9. DON’T start with a prologue.
Sigh. I know a lot of you love them. But here are some reasons why prologues aren’t such a great idea.
People skip them.
The reader has to start the story twice. Just as she’s getting into the story, she’s hurled to another time or place, often with a whole new set of characters. This is annoying. Annoy a reader at your peril.
When an agent or editor asks for the first chapter—or you have a preview of the book on Amazon—you’ve got a major dilemma. Do you send the actual chapter one—where the plot starts—or that poetic prologue?
Agents hate them:
I know you’re all wailing. But try removing the prologue. Read chapter one. Does it make sense? Could you dribble in that backstory from the prologue into the story later—while the actual plot is going on?
A prologue is like a first draft—usually it’s for the writer, not the reader. It isn’t the overture: it’s the tuning-up. Like a character sketch, a prologue usually belongs in your book journal—not the finished project.
Go ahead and write one to get your writing juices flowing. Use it to get to know your book’s basic elements. It can be mined later for character sketches, backstory and world building, but try to cut it in your final revision.
10. DO put the MC in a place and time right away. If the MC is thinking or talking to someone—where is she? As I said, we don’t want a long description of the scenery or the weather, but let us know what planet we’re on.
11. DON’T start with dialogue. Readers want to know who’s speaking before they’ll pay much attention to what they say. It’s just like real life: if strangers are shouting in the hallway, it’s noise. If you recognize the shouters as your boss and the hooker from 12B—you’re all ears.
12. DO dribble in your MC’s backstory in thoughts, conversations and mini-flashbacks—AFTER you’ve got us hooked by your MC and her story.
13. DON’T plunge into action before introducing the characters. The introductions can be minimal, but they have to make us feel connected enough to these people to care.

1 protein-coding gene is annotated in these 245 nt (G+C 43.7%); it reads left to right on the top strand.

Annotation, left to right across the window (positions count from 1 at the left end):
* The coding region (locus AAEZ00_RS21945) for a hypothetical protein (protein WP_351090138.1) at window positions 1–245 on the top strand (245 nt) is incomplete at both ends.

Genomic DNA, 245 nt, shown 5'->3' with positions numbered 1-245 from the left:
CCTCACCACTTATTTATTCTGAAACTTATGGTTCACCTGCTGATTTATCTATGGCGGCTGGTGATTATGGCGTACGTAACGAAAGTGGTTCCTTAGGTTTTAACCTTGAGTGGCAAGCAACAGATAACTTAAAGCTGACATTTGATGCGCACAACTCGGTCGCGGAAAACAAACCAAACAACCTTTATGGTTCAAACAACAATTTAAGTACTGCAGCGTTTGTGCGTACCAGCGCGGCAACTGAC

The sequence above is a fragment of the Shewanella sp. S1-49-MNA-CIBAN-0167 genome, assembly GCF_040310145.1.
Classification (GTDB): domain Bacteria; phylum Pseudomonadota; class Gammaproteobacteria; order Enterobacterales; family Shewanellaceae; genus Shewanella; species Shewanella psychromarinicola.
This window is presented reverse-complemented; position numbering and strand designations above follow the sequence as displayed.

Example: If you hear some stranger got hit by a car—it’s sad, but you don’t have much curiosity about it. If you hear your neighbor got hit by a car, you want to know when, where, how badly she’s injured, etc.
14. DO give your MC a goal. All characters need goals in each scene. But the protagonist needs a compelling, over-arching goal for the whole book. She can’t be easily satisfied. She must need something very badly. A novel needs to be about one big thing, and the character has to have one big goal. Too many goals? You may have a series. That’s good, too.
Have you ever wondered how much information to include when introducing your protagonist? Do you write your first draft with the reader in mind or just to get the story down?
Please join us on Friday, February 17th when we present Ask an Editor with Theresa Stevens.
When Camilla, a 1980s New York debutante, is assaulted by her mother’s fiancé, smeared in the newspapers by a sexy muckraking journalist, then loses all her money in the Savings and Loan Scandal, she seeks refuge with her gay best friend in California. But her friend has developed heterosexual tendencies and an inconvenient girlfriend, so Camilla has to move in with wild-partying friends. To make things a whole lot worse, a famously debauched TV star ends up dead after one of their parties, and Camilla is arrested for his murder. In order to clear her name and find the real killer, she must turn to a friendly sanitation worker, a dotty octogenarian neighbor and the muckraking journalist who ridiculed her—who also happens to be her boss.
Bio: Anne R. Allen is the author of five comic mysteries that debuted in 2011 with two publishers: Popcorn Press and Mark Williams international Digital Publishing.— FOOD OF LOVE (September 2011) THE GATSBY GAME (October 2011) GHOSTWRITERS IN THE SKY (October 2011) SHERWOOD, LTD (December 2011) and THE BEST REVENGE (December 2011) She is also working on a self-help guide for writers with PAY IT FORWARD author Catherine Ryan Hyde. Anne blogs about all things writerly at http://annerallen.blogspot.com, with blog partner, NYT bestselling author, Ruth Harris.
- The Essence of Story by Steven James
- Character Questions: How To Dig Deep by Lynne Marshall
- The Slow Blog Manifesto and 8 Reasons for New Authors to Slow Blog by Anne R. Allen
- Weekly Lecture Schedule for February 13-17, 2012
- Anne R. Allen presents Who Are the Big Six? What Does “Indie” Really Mean?